Targeting IT Talent
Like many sectors, in March this year demand for IT talent fell off a cliff like never before. However, the September 2020 KPMG and REC report shows demand for IT talent returning to similar levels compared with February 2020, both in the permanent and contract sectors. But demand is not yet as strong as late 2019, nor anywhere near the demand of the same period in 2017 and 2018, both of which were significantly higher.
As we all adjust to the new normal brought about by Covid, how has this impacted IT talent demand and attraction?
We are now seeing increased tolerance, and in some cases desire, for more diverse working models concurrent with increased trust in staff. This will impact the IT talent market as hiring managers will… and probably should… consider candidates from beyond the local area, and even beyond national borders.
This will have positive and negative effects on the market, as the available IT talent pool becomes larger by several orders of magnitude, but competition to attract that talent also increases by the same degree. It is possible that we will see a levelling of salaries across the North/South divide.
These trends will be more limited in some roles however, especially those that require staff to be physically present by the nature of the job (for example Service Desk staff who need to physically assist other on-premise staff). Interestingly we may also see a migration out of the cities where virtual teams allow organisations to compete effectively regardless of geographic availability of expertise.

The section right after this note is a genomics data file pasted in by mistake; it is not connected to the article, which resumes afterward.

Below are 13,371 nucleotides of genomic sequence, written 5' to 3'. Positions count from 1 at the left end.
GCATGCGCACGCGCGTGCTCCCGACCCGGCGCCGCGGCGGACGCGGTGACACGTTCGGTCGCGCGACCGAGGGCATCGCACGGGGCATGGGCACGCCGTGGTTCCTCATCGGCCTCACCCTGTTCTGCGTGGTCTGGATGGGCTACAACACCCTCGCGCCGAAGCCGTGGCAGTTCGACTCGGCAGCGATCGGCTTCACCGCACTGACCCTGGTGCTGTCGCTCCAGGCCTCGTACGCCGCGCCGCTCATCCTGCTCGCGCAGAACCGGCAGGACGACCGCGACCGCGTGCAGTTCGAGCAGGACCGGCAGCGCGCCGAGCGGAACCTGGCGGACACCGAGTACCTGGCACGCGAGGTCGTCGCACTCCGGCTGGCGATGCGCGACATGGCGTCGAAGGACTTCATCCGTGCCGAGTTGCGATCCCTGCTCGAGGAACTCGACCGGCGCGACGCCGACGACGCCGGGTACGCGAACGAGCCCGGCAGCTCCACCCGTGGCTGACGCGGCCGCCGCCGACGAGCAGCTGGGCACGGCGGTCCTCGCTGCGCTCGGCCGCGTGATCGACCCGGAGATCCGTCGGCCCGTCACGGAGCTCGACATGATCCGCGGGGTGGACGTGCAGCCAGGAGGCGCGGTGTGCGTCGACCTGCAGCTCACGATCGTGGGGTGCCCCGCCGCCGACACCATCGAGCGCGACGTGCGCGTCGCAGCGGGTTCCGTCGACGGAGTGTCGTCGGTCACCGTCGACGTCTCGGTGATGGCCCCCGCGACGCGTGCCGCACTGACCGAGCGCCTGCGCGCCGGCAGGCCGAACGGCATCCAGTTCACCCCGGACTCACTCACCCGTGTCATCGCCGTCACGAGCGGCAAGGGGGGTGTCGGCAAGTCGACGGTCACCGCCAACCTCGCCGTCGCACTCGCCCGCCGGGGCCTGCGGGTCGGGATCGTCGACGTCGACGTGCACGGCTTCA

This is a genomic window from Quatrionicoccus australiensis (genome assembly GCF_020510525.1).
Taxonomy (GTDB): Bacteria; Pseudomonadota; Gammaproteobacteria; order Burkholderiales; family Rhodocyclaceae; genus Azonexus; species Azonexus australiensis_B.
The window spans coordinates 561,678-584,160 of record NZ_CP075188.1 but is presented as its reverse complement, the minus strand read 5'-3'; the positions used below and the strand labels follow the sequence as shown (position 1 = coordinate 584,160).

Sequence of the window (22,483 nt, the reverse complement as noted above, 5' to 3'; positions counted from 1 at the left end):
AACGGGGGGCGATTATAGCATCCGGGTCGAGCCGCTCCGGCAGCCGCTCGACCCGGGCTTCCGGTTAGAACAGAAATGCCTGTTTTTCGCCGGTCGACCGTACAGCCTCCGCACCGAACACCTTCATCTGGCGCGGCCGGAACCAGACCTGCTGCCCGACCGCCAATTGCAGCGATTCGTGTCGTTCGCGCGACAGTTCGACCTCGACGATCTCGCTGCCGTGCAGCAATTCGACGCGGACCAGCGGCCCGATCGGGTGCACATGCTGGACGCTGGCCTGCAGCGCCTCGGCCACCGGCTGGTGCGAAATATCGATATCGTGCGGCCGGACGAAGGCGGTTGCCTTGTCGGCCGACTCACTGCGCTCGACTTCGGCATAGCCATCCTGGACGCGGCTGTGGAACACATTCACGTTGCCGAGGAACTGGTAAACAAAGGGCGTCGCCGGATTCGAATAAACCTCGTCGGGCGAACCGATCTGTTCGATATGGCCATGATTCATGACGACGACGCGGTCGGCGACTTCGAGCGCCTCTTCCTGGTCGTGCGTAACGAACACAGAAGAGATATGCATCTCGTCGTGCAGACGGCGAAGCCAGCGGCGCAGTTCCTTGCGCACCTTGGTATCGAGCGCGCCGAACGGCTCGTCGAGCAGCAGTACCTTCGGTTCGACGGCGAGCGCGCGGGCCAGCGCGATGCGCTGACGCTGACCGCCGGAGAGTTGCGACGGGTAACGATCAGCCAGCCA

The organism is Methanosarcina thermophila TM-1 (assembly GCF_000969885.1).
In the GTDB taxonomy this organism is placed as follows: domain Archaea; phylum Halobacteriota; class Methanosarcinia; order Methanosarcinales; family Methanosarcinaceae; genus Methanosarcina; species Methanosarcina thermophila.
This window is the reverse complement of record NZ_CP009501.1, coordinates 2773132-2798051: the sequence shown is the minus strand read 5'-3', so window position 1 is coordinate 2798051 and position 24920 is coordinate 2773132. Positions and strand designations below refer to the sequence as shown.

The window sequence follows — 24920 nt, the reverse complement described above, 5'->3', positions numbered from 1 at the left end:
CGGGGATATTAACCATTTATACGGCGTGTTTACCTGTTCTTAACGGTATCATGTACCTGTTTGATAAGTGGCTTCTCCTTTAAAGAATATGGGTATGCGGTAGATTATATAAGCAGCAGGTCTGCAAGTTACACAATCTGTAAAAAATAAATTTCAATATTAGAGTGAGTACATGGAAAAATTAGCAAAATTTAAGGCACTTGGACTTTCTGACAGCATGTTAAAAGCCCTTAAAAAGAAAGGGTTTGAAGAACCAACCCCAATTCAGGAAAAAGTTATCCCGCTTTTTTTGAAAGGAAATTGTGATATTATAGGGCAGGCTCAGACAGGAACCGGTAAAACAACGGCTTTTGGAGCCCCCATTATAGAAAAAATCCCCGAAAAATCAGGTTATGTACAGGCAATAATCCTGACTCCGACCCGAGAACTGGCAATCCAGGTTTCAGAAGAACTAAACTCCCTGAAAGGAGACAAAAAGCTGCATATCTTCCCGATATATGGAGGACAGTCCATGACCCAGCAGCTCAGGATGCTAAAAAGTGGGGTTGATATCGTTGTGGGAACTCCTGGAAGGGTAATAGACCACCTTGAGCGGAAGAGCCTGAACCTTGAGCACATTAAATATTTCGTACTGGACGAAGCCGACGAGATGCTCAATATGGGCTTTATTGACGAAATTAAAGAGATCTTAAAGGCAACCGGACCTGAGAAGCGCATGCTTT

Creativity vs productivity
Companies and Managers should also consider the impact to creativity and productivity from remote working. Anecdotal evidence is split, with some feeling that productivity is up while creativity is down, and others revelling in the increased creativity afforded by having ALL staff literally a fingertip away (instead of relying on the watercooler zeitgeist moments) whilst bemoaning the easy distractions inherent in working from home.
Hiring managers should factor this into their thinking and their interviews to find the mix that best suits them and their organisation. Next time you recruit, think carefully about the behavioural competencies required of the role. What challenges will the person face in the new role and what behavioural competencies will they need to be successful in the new norm?
Data Detective, Machine Personality Design Engineer, Virtual Teacher, Space Junk Recycler and Space Miner are possible new jobs of the future.
However here and now in 2020, IT departments have new pressures that impact the delivery of IT Services. This includes finance teams looking for savings by accelerating the implementation of automation and increased acceptance of change as employees accept digitalisation.
With Brexit on the horizon and IR35 Off-Payroll Working rules in the Private Sector coming in April 2021, market confidence is not strong. However, one thing that is certain is that after previous market declines, demand for IT Contractors is the first to rise due to the flexibility of this resource, trailed by demand for permanent staff.
Expertise in development, AI, cyber security, digitalisation and business intelligence all continue to be in demand.
One thing that the past, present and future all have in common is the shortage of IT talent and the even greater shortage of IT talent with excellent behavioural competencies. IT candidates with outstanding communication skills who can build relationships, influence, negotiate, listen and manage the relationship between the business and IT are more vital than ever.
And on remote working, it might be highly desirable for some, but not everyone has the perfect home office environment to perform at their best. Offering an office space will be desirable to attract some IT talent.
It is still a candidate driven market. Are you ready to compete to attract the best?
Author: Vicki Douglas